Review: Cerberus by Audio Imperia
Full, powerful, and detailed sounds. Very well sampled.
Mic positions, stacking, and built in FX go a long way when customizing the sound.
Well organized and curated bonus section with loops and sound design.
Not as large of a variety of types of sampled drums as less focused packages avaiable
Drum Kit doesn’t use standard midi drum key mapping.
Cerberus is a focused and well-polished library that offers ensemble drums with just enough processing to punch and thump hard straight out of the box, but remain recognizable as real drums.
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Review: Cerberus by Audio Imperia
Cerberus, named for the mythical three-headed dog, is a deep sampled ensemble drum library (three players, hence the name) that focuses on providing the standard “big drums” used most often in modern hybrid and trailer music. This package is the latest installment in Audio Imperia’s “Blockbuster Percussion” lineup, and serves almost as an extension of their flagship orchestral library, Jaeger, as these drums were recorded on the very same stage. While there were only a few types of drums sampled for Cerberus, the use of the new “stacking” feature and various mic positions and effects give us a good variety of “dressing” for the raw samples and makes this library feel much bigger than its core content may seem.
Cerberus sells for $299.00 from Audio Imperia
At the time of publishing Cerberus was on sale for $249.00
When opening Cerberus, you’re presented with a number of patches – the “ensemble drums” category is the main meat of this library, while the drum kit, loops, and sound design feel like a very generous bonus selection.
The ensemble drums come in any combination of processed, unprocessed, tight, and loose. We all know the processed drums are the reason we are here, but the raw recordings are also available for when hyperreal isn’t necessary. The difference between tight and loose patches is simply the use of the “stacking” effect in the interface, which stacks multiple round robins into one hit, making the ensemble of 3 players sound like 12 (or 9 or 6). The tight patches are much cleaner hits with one strong transient, while the loose patches are more like flams with a wider stereo spread and more randomization on the transients.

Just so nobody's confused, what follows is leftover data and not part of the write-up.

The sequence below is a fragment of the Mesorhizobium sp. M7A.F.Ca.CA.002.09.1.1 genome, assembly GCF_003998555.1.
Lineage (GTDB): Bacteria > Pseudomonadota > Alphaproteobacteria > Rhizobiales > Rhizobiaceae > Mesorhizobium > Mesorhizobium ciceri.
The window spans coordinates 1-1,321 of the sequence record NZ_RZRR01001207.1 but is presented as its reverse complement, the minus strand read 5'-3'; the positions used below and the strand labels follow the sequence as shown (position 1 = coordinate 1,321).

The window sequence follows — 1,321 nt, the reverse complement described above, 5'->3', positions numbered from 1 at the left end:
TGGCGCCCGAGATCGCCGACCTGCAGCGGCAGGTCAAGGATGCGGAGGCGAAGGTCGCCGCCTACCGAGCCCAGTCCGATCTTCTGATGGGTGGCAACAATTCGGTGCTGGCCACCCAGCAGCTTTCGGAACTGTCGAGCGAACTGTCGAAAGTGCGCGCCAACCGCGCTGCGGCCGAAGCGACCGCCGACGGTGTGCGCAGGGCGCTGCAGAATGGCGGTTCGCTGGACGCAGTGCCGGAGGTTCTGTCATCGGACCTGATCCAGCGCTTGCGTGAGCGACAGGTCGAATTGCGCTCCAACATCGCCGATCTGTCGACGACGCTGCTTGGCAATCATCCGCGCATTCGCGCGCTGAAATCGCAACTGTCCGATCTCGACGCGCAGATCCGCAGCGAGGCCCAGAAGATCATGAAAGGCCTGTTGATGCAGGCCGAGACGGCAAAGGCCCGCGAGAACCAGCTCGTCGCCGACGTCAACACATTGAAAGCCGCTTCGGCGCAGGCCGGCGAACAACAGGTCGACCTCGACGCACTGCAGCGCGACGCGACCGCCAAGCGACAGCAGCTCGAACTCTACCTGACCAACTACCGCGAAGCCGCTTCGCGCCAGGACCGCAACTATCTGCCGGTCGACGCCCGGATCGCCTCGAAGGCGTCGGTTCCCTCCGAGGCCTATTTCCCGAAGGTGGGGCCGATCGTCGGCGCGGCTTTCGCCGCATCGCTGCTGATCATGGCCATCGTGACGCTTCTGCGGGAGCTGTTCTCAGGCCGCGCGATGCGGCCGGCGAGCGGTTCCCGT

As a whole, the ensemble drums sound fantastic. The drums sampled are gran casas, kick drums, three sizes of toms, orchestral snares, and various rimshots/clacks. The processed versions are well compressed and saturated to sound modern and punchy with some nice high-end snap that lets them cut through busy mixes. The gran casa ensemble includes a modwheel dynamic crossfade roll, as well as prerecorded rolls at 3 different speeds. It’s likely you won’t need much additional processing to get these drums ready for hard-hitting modern music, but they are still very recognizable as real organic drums, and there is room to process them more and turn them into absolutely insane slams.
The solo drum kit is a cool addition, and it definitely has its place in modern trailer music.
The solo drum kit is a cool addition, and it definitely has its place in modern trailer music. It’s a bit odd that it isn’t mapped to the standard midi drum key layout, but it is possible to remap them within the Kontakt interface. This has a processed and natural version as well and shares its interface with the ensemble drums.
In addition to the drums, Audio Imperia also loaded this library up with bonus content including tempo synced drum loops and sound design elements created from the source material. The loops come in 120bpm, 90bpm (don’t worry, they stretch to your project tempo), 4/4, and ¾ variations. Each loop also has its low, mid, and high stems laid out on the keyboard, allowing you to layer stems to create your own combinations. For a TV or library composer who writes lots of underscore, these loops are going to be incredibly useful. The sound design elements include various hits and textures that sound otherworldly, disturbing, intense and all those other adjectives you associate with trailer sound design. This bonus content is perfect for manipulation via Cerberus’s powerful interface, which we’ll take a look at now!